This is another of Essaouira’s iconic shots (below) – with its picturesque blue wooden fishing boats in one section of the town’s old fishing port, watched over by a centuries-old stone defensive tower (Skala du Port) & seagulls flying above hoping for some fresh fish!
I loved the sea of traditional blue wooden fishing boats (known as feluccas). One fisherman told us that Essaouira has around 340 feluccas and 105 of the larger trawler boats. He said the boats go in and out at different times for the different types of fish.
Two fishermen heading out to sea in their felucca powered by a Yamaha 25 horsepower motor. It sure beats using the wind as old fishing boats used to do!
Meet my charming, impromptu local harbor guide. It all started when I was eyeing a spiny crab. He spoke good English and for the next half hour, toured me around the port. He shared that he’d worked as a fisherman for 45 years.
Of course, he was expecting a tip at the end – which I happily gave. The tin can he is proudly holding says “Sardinky” – filled in the past with local sardines.
Here’s the spiny crab he first showed me – the one that began the “What type of fish is this?” conversation.
A colorful fish vendor stall – with a beautiful collection of fish of all types.
Closeup (below) of the fish stall. Wish I knew all the different names of the fish but I don’t.
Check out the spotted eel on the left and the stingrays on the right!
More fish closeups – note those sharp teeth. Plus shell fish on the right. Essaouira clearly has it all – okay, maybe not all, but a lot!
The ship repair yard is also located on the harbor’s dock with a colorful trawler under repair. My guide said they need to do repairs every year.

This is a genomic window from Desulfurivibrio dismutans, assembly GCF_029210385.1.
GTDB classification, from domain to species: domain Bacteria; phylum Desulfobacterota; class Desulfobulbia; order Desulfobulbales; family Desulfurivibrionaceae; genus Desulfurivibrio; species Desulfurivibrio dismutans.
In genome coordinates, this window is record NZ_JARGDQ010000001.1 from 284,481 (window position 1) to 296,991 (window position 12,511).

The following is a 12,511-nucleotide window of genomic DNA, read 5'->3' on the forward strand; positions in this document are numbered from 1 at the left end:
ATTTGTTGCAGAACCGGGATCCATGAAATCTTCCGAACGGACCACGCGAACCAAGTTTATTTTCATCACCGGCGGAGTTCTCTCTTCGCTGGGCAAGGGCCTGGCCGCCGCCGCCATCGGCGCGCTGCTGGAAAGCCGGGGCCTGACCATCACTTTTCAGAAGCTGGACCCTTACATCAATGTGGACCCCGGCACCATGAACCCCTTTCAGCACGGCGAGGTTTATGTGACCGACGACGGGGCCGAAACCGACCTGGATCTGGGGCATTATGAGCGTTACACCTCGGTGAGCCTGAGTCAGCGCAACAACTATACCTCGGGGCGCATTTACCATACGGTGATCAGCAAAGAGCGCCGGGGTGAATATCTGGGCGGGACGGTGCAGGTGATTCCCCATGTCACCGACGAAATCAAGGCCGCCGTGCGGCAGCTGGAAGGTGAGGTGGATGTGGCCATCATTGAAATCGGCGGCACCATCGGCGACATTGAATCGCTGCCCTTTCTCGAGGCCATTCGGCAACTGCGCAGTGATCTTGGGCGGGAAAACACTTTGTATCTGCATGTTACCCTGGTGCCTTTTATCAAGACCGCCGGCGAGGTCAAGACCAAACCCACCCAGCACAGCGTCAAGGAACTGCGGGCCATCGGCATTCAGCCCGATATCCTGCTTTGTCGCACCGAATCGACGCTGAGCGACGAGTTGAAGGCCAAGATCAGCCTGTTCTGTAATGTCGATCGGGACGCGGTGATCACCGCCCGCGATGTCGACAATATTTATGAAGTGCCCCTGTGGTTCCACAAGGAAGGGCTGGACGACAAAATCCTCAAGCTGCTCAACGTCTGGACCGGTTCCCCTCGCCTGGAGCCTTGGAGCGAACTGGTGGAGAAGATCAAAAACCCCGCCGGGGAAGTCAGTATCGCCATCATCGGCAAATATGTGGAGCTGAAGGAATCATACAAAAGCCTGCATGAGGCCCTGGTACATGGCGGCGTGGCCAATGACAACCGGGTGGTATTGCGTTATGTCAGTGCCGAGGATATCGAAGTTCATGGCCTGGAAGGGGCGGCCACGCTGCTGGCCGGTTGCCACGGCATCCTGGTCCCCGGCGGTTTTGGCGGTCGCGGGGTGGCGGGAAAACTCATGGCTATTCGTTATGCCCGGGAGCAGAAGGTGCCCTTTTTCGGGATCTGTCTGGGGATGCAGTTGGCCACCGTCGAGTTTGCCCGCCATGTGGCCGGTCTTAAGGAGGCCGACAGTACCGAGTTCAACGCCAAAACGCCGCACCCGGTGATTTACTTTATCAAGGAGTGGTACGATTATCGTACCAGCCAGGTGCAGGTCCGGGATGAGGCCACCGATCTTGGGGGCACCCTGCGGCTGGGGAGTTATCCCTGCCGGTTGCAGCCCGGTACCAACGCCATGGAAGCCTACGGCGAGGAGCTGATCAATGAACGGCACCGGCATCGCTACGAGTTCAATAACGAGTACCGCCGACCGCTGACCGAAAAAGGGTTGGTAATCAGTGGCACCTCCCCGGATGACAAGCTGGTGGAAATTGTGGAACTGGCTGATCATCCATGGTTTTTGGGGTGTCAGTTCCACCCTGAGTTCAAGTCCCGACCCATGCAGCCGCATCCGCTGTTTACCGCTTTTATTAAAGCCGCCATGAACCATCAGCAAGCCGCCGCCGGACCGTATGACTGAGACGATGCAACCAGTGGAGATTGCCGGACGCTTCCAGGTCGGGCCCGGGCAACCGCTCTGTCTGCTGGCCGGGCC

One of the exciting sights of Essaouira’s Harbor – watching a fish laden trawler motoring into port with a flock of sea gulls as escorts.
Check out the short video (below) of a fishing trawler coming into port with a frenzy of sea gulls flying and squawking!
Closeup photo (below) of trawler returning to port with crates of sardines ready for unloading. So, what is a trawler fishing boat? Trawling is a method of fishing that involves actively dragging or pulling a “trawl” – fishing nets pulled along the bottom of the sea or in mid-water at a specified depth through the water to capture the fish.
We were told Essaouira’s fisherman use hooks and nets – not sonar or radar. Many fishermen take their boats out at night to be able to sell their fresh catch the next morning. That’s why the harbor is particularly bustling with activity in the morning!
Fishing Trawler coming into the dock.
Video capturing the challenge of docking a large trawler in a busy port with not a lot of dock space. Watch out – don’t ram the other boat!
View down into the newly arrived fishing trawler with its precious cargo of sardines – with stacked crates of fish on the deck. In addition, there are many more sardines stored below in the large hold. You can see the open metal door of the hold (next to the blue pole).
Also note the long, narrow wooden plank on the left. This is used to slide crates of sardines along until they are hoisted by hand up to the dock.
Hoisting up crates of sardines from the boat to the helpers on the dock.
The ship’s crew is now passing along crates of sardines from the hold below. (photo below)